“The Theology of Plato,”—of which this series of articles will comprise a selection of choice passages with occasional comments—is a monumental work, of which the indefatigable English Platonist, Thos. Taylor, has left us an English Translation which preserves the spirit and style of the original, although, perhaps, it may not be perfect from a purely philological point of view.

            In this work Proclus unfolds the Platonic doctrine of the Supreme God and of all the Sublime Hierarchies of Beings (i.e., The Gods) who eternally proceed from Him, manifest His Ineffable Nature, express His unfathomable Mystery, and interpret His Infinite Will; and rule over, preserve, and perpetually perfect the entire cosmos.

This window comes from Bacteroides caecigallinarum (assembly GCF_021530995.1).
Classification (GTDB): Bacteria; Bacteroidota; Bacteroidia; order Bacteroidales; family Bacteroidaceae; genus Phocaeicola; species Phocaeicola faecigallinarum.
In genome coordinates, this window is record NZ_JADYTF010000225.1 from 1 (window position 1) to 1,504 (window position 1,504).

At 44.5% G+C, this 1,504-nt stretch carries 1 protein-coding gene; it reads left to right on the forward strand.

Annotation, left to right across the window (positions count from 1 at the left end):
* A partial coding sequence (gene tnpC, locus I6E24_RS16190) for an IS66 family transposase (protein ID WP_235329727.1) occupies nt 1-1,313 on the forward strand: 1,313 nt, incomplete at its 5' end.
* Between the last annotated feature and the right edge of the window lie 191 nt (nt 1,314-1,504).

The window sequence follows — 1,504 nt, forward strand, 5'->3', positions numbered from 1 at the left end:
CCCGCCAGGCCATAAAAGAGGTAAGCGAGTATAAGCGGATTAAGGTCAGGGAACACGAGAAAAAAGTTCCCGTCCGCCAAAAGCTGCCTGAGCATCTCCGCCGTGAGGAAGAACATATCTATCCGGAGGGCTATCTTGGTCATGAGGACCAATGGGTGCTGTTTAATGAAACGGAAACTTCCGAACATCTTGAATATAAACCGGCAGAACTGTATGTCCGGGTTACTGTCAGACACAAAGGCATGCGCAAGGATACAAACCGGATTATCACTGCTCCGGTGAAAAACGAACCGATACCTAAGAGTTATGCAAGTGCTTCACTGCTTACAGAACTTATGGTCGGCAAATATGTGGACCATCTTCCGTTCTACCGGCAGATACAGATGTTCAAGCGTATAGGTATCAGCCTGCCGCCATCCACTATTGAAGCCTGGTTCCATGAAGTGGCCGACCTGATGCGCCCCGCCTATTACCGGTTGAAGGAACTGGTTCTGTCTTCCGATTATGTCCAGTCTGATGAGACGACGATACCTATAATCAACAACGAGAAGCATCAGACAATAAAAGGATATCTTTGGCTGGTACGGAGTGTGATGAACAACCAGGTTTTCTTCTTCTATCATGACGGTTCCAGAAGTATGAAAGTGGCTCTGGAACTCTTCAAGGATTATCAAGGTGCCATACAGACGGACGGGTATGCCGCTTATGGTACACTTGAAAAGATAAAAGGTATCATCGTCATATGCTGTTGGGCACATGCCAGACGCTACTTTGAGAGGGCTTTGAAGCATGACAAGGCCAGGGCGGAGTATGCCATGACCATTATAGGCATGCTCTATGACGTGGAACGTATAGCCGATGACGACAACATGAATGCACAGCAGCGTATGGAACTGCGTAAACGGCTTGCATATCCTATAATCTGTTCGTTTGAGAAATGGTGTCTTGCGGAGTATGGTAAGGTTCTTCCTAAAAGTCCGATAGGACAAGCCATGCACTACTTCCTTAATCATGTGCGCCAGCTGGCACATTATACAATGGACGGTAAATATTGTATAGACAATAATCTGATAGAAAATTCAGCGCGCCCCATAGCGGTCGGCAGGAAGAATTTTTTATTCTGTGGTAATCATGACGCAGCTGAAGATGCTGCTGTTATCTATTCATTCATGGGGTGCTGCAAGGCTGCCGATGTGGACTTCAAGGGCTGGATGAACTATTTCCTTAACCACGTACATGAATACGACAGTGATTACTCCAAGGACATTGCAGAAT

(2)  Introductory.  I. “I am of opinion,” says Proclus, “that the whole philosophy of Plato was at first unfolded into light through the beneficent will of Superior Natures, exhibiting the intellect (Comment 1,—see below) concealed in them, and the truth subsisting together with beings, to Souls conversant with generation (so far as it is lawful fro them to participate of such supernatural and mighty Good).  And again, after having received its perfection, returning, as it were, into itself, it became unapparent to many who professed to philosophize, but once more advancing into light it became again effable to all who earnestly desired to engage in the investigation of true being.  But I particularly think that the mystic doctrine respecting divine concerns, which is purely established on a sacred foundation, and which perpetually subsists with the Gods Themselves, became thence apparent to such as are capable of enjoying it for a time through one man (namely Plato), whom I should not err in calling the primary leader and hierophant of those true Mysteries, into which Souls, separated from terrestrial places, are initiated, and of those entire and stable visions, which those participate in who genuinely embrace a happy and blessed life.  But this philosophy shone forth at first from him so venerably and arcanely, as if established in sacred temples, and within their adyta, and being unknown to many who have entered these holy places, in certain orderly periods of time, proceeded as much as was possible for it into light, through certain true priests, and who embraced a life corresponding to the tradition of such mystic concerns.